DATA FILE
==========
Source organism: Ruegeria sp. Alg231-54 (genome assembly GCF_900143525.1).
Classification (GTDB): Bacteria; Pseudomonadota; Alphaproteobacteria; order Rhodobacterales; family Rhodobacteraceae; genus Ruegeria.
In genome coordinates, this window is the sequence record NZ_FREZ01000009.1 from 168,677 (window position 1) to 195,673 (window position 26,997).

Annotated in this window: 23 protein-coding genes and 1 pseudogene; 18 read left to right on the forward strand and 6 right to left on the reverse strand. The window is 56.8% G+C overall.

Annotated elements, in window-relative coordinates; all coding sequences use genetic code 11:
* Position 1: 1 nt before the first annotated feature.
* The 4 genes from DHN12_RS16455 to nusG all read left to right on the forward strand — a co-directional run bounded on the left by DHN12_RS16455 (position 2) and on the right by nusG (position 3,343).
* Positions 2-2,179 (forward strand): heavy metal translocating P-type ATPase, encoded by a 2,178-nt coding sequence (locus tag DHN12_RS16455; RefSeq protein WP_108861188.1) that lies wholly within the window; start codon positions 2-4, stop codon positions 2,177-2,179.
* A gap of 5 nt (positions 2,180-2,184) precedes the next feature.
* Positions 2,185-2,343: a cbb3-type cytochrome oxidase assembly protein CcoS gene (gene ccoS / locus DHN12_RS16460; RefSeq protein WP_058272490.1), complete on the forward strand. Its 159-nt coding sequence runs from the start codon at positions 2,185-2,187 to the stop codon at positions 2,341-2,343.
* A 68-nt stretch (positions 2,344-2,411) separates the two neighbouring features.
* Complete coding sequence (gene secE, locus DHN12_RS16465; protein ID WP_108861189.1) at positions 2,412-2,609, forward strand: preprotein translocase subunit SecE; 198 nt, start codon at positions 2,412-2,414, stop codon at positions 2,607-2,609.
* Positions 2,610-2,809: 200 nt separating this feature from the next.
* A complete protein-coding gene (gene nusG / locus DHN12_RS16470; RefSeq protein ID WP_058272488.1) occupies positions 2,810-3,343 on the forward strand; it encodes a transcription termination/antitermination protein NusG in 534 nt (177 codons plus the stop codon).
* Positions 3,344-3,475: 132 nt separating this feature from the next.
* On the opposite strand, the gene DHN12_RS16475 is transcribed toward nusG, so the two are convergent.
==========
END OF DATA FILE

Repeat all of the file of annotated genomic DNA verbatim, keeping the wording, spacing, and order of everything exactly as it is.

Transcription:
Source organism: Ruegeria sp. Alg231-54 (genome assembly GCF_900143525.1).
Classification (GTDB): Bacteria; Pseudomonadota; Alphaproteobacteria; order Rhodobacterales; family Rhodobacteraceae; genus Ruegeria.
In genome coordinates, this window is the sequence record NZ_FREZ01000009.1 from 168,677 (window position 1) to 195,673 (window position 26,997).

Annotated in this window: 23 protein-coding genes and 1 pseudogene; 18 read left to right on the forward strand and 6 right to left on the reverse strand. The window is 56.8% G+C overall.

Annotated elements, in window-relative coordinates; all coding sequences use genetic code 11:
* Position 1: 1 nt before the first annotated feature.
* The 4 genes from DHN12_RS16455 to nusG all read left to right on the forward strand — a co-directional run bounded on the left by DHN12_RS16455 (position 2) and on the right by nusG (position 3,343).
* Positions 2-2,179 (forward strand): heavy metal translocating P-type ATPase, encoded by a 2,178-nt coding sequence (locus tag DHN12_RS16455; RefSeq protein WP_108861188.1) that lies wholly within the window; start codon positions 2-4, stop codon positions 2,177-2,179.
* A gap of 5 nt (positions 2,180-2,184) precedes the next feature.
* Positions 2,185-2,343: a cbb3-type cytochrome oxidase assembly protein CcoS gene (gene ccoS / locus DHN12_RS16460; RefSeq protein WP_058272490.1), complete on the forward strand. Its 159-nt coding sequence runs from the start codon at positions 2,185-2,187 to the stop codon at positions 2,341-2,343.
* A 68-nt stretch (positions 2,344-2,411) separates the two neighbouring features.
* Complete coding sequence (gene secE, locus DHN12_RS16465; protein ID WP_108861189.1) at positions 2,412-2,609, forward strand: preprotein translocase subunit SecE; 198 nt, start codon at positions 2,412-2,414, stop codon at positions 2,607-2,609.
* Positions 2,610-2,809: 200 nt separating this feature from the next.
* A complete protein-coding gene (gene nusG / locus DHN12_RS16470; RefSeq protein ID WP_058272488.1) occupies positions 2,810-3,343 on the forward strand; it encodes a transcription termination/antitermination protein NusG in 534 nt (177 codons plus the stop codon).
* Positions 3,344-3,475: 132 nt separating this feature from the next.
* On the opposite strand, the gene DHN12_RS16475 is transcribed toward nusG, so the two are convergent.